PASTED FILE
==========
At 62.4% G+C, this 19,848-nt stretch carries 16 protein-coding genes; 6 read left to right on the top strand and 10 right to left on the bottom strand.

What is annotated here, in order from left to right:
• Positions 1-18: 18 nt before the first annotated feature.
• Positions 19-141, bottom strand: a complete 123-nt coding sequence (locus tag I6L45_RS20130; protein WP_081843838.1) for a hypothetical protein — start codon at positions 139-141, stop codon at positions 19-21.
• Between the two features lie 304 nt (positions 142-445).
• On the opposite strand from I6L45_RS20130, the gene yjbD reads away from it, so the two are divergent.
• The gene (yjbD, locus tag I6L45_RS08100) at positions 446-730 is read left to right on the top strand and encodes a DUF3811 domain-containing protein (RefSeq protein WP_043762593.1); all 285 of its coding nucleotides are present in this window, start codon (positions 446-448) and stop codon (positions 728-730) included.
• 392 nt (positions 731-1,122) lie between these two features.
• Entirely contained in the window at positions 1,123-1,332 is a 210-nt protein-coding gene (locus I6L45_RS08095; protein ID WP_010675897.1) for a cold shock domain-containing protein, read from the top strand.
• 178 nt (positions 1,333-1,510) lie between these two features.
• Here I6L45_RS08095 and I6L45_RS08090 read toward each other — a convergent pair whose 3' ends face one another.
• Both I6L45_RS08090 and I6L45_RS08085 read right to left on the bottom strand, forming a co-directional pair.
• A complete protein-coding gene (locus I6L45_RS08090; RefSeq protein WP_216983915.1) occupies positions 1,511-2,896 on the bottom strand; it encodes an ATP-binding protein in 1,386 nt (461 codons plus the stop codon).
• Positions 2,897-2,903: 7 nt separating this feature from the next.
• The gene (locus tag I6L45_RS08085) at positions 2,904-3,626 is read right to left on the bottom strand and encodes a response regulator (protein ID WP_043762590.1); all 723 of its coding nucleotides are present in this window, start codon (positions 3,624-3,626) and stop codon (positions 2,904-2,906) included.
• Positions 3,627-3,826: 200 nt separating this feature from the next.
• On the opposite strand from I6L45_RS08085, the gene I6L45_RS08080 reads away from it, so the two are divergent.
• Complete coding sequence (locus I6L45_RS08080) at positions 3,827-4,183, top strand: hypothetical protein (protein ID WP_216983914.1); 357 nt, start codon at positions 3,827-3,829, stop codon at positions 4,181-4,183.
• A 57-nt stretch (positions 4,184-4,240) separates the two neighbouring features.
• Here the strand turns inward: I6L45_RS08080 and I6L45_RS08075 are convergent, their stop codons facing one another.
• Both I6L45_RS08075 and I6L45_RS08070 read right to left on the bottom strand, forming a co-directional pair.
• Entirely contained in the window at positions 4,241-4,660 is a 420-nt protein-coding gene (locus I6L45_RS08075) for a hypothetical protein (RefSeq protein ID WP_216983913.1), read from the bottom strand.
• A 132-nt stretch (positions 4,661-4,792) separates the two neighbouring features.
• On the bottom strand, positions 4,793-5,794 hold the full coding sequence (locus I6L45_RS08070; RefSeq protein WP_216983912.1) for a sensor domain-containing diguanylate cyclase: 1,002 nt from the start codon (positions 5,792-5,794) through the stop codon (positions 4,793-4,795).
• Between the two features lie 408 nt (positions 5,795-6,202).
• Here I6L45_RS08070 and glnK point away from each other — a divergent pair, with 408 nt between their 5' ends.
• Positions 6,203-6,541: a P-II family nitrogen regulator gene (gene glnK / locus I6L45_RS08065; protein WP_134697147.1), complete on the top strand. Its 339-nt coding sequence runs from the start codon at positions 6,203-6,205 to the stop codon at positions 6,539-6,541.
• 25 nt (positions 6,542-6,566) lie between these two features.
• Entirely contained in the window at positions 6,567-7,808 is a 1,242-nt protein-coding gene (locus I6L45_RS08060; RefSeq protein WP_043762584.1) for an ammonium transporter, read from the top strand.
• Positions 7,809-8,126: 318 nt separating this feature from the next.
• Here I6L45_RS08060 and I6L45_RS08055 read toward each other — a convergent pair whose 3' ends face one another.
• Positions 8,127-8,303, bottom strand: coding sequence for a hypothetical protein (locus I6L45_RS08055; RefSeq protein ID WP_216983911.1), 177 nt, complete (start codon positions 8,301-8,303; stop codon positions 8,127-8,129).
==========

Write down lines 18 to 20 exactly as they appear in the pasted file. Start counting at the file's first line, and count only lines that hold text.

• Complete coding sequence (locus I6L45_RS08080) at positions 3,827-4,183, top strand: hypothetical protein (protein ID WP_216983914.1); 357 nt, start codon at positions 3,827-3,829, stop codon at positions 4,181-4,183.
• A 57-nt stretch (positions 4,184-4,240) separates the two neighbouring features.
• Here the strand turns inward: I6L45_RS08080 and I6L45_RS08075 are convergent, their stop codons facing one another.